Methane itself is a non-toxic gas but the leaks and emissions we have documented around Europe could be hazardous for human health.
Methane and the volatile organic compounds released alongside it contribute greatly to formation of ground level ozone which can lead to premature deaths due to respiratory and cardiovascular diseases. Furthermore, other toxic gases and hazardous air pollutants are also emitted along with methane; these can lead to death as well as other long-term health effects.
Let’s get into the details of these methane related health concerns.
Methane Emissions and Ozone Smog Pollution
The International Energy Agency estimates that the oil and gas industry dumped more than 82 million tons of methane into the air in 2019 (Methane Tracker 2020).
Methane and other air pollutants from the oil and gas supply chain contribute to localized ozone smog pollution. Ozone smog pollution is sometimes called ‘smog’ and is harmful to breathe. If is formed when volatile organic compounds and methane emitted from the oil and gas supply chain combine with nitrogen oxides (NOx) generated by gas flaring and engines at natural gas facilities, reacting together in the presence of sunlight to form smog. What’s more, methane pollution from oil and gas facilities also worsens climate change, resulting in hotter weather and stagnant air — conditions that make ozone smog levels worse.
When inhaled, ozone smog can impair lung function, trigger asthma attacks, and aggravate diseases such as bronchitis and emphysema, in some cases leading to premature death. Children, the elderly, and people with existing respiratory conditions are the most at risk from ozone smog pollution, which can drive them to stay indoors in the warmer months when smog levels are highest.
In fact, the Global Methane Assessment, the most comprehensive scientific report on the impact of methane emissions, found that for every million tons of fugitive emissions abated, we can reduce 1,430 annual premature deaths due to ozone globally (740 from respiratory diseases and 690 from cardiovascular disease). They found that a 45 percent reduction of methane emissions can avoid 255,000 premature deaths and help prevent more than half a million emergency room visits from asthma every year.
For a more thorough analysis of the impact of ozone on health in the U.S., see CATF’s study Gasping for Breath.
Toxic Pollutants and Long-Term Health Effects
The fossil fuel supply chain releases a host of pollutants—toxic gases, smog forming pollutants, and greenhouse gases—that take a toll on our environment and our health. These gases can wreak havoc on communities that live near the production, transmission, and storage of fossil fuels. Some of these toxic pollutants are linked with elevated cancer risks and increased respiratory hazards, including benzene, ethylbenzene, and formaldehyde:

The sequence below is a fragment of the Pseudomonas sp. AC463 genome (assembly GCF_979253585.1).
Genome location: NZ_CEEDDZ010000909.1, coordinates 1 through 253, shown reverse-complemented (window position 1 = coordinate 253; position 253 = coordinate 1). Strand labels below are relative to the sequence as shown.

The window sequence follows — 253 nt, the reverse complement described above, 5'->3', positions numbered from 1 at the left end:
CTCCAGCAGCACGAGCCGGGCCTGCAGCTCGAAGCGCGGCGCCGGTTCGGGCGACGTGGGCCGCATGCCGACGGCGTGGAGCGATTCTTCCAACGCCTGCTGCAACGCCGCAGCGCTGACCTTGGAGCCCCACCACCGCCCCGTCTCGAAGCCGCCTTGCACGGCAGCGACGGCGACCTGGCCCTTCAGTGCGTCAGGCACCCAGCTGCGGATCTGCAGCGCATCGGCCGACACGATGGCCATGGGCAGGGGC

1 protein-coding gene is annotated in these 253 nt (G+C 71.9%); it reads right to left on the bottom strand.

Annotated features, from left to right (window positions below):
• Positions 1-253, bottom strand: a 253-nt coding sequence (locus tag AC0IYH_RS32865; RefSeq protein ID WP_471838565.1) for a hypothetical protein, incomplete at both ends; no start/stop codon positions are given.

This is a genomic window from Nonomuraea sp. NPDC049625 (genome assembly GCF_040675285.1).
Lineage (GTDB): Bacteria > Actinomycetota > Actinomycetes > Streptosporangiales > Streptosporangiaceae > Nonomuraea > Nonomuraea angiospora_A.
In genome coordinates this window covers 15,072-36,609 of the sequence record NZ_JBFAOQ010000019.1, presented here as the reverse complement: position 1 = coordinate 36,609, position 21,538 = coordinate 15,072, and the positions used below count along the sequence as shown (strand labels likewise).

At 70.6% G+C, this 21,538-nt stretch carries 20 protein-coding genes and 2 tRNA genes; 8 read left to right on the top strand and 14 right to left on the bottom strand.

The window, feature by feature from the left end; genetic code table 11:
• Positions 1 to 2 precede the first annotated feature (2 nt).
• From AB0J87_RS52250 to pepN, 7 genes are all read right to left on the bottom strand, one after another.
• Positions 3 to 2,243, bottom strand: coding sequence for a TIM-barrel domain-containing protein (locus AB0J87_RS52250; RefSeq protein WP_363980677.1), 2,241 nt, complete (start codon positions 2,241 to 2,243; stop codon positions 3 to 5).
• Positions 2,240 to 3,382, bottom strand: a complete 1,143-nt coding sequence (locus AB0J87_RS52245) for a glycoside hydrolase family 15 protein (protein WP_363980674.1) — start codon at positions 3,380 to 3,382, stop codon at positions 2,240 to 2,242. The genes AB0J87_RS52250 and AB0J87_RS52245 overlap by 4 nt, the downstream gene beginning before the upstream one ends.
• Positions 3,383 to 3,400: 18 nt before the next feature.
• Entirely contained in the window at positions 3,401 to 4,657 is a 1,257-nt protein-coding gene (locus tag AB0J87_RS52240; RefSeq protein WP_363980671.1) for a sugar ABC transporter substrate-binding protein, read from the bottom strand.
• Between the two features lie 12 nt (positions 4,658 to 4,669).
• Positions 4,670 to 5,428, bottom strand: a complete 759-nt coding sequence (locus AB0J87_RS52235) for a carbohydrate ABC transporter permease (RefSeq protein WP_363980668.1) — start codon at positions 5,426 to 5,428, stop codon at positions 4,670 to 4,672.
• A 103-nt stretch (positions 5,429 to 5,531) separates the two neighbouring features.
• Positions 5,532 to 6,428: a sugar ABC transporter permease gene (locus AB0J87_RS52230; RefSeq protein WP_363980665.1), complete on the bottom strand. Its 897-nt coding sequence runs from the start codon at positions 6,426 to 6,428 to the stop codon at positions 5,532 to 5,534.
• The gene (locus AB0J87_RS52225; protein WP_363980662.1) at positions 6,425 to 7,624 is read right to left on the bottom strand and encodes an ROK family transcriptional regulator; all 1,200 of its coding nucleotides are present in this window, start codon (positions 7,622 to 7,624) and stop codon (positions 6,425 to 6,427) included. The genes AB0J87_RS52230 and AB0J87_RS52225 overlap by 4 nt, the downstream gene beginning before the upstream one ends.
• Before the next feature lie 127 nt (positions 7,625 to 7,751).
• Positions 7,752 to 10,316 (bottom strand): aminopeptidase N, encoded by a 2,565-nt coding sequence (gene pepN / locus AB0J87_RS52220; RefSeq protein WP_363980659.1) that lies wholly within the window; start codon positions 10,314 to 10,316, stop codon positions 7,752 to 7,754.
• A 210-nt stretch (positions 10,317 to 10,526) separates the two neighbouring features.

- Benzene: Benzene has been linked to cancer, anemia, brain damage, and birth defects, and it is associated with respiratory tract irritation. Over time, benzene exposure can also lead to reproductive, developmental, blood, and neurological disorders. Benzene is a constituent of raw gas, so leaks and deliberate releases of gas (venting) are the primary source of benzene pollution from the oil and gas industry.
- Ethylbenzene: Exposure to ethylbenzene has been associated with respiratory and eye irritation, as well as blood and neurological disorders. Like benzene, ethylbenzene is a constituent of raw gas and leaks and venting sources are the primary sources of ethylbenzene.
- Formaldehyde: Formaldehyde has been linked to certain types of cancer, and chronic exposure to it is known to cause respiratory symptoms. Formaldehyde is primarily emitted from combustion sources such as flares and compressor engines.
For a more detailed analysis of the effect on toxic air pollutants from the oil and gas industry see CATF’s study, Fossil Fumes: A Public Health Analysis of Toxic Air Pollution from the Oil and Gas Industry, as well as the review paper, “Impact of upstream oil extraction and environmental public health: a review of the evidence.”
In short, where we find methane leaking or venting into the atmosphere, we are likely to see increased health risks for any communities living nearby. This is one of the most compelling reasons for cleaning up methane pollution in Europe, and one that policymakers must confront as soon as possible.